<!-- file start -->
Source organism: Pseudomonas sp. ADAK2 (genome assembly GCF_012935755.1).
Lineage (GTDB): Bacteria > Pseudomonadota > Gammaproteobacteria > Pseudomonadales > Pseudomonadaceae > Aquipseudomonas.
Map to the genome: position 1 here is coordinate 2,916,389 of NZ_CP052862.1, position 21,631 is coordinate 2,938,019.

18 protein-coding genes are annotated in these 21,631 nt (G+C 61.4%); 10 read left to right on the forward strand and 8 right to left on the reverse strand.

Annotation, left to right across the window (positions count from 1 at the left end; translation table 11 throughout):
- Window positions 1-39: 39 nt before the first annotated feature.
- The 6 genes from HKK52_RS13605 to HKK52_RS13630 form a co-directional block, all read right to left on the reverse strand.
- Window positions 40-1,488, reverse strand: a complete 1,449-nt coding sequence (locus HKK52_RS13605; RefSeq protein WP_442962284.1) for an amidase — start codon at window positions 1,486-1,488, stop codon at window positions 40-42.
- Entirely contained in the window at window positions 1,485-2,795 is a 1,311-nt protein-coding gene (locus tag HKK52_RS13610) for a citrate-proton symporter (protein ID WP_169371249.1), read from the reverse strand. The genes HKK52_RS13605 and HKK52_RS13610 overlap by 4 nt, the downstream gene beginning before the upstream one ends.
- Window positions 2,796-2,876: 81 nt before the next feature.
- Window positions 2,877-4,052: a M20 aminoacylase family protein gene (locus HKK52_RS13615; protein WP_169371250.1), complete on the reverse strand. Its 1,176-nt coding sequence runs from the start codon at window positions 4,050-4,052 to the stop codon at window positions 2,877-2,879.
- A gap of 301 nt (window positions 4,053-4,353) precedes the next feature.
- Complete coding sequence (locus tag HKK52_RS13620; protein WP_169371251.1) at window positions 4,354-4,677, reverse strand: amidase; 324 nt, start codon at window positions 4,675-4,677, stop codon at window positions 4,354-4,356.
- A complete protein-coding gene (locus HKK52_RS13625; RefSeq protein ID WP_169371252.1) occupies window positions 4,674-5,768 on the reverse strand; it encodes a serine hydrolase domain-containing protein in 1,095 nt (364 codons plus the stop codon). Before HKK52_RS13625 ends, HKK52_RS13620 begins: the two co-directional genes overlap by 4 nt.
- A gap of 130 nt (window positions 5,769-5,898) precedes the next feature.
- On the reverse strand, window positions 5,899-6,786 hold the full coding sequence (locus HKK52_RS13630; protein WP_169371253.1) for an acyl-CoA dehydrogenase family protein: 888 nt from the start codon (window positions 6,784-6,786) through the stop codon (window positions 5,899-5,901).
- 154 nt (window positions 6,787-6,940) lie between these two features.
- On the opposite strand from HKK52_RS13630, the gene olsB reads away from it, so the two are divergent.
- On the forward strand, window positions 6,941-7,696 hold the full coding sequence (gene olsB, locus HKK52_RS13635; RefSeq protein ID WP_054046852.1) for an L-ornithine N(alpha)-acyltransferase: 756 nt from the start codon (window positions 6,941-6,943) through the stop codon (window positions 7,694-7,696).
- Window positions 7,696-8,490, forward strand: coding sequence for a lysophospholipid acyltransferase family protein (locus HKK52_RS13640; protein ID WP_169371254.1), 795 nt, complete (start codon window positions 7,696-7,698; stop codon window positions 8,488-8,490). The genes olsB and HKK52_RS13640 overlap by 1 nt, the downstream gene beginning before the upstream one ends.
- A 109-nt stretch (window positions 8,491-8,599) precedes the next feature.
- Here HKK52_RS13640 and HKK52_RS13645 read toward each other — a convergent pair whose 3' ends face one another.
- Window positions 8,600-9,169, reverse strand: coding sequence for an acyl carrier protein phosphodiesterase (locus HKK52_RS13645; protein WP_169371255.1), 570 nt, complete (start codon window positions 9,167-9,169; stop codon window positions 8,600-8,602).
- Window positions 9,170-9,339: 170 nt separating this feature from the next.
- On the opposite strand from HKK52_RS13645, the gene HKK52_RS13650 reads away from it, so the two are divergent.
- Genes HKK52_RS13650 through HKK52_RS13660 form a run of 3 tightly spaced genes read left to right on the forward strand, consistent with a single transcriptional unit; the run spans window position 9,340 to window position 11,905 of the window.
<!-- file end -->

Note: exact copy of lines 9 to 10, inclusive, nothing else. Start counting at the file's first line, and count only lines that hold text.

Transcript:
- Entirely contained in the window at window positions 1,485-2,795 is a 1,311-nt protein-coding gene (locus tag HKK52_RS13610) for a citrate-proton symporter (protein ID WP_169371249.1), read from the reverse strand. The genes HKK52_RS13605 and HKK52_RS13610 overlap by 4 nt, the downstream gene beginning before the upstream one ends.
- Window positions 2,796-2,876: 81 nt before the next feature.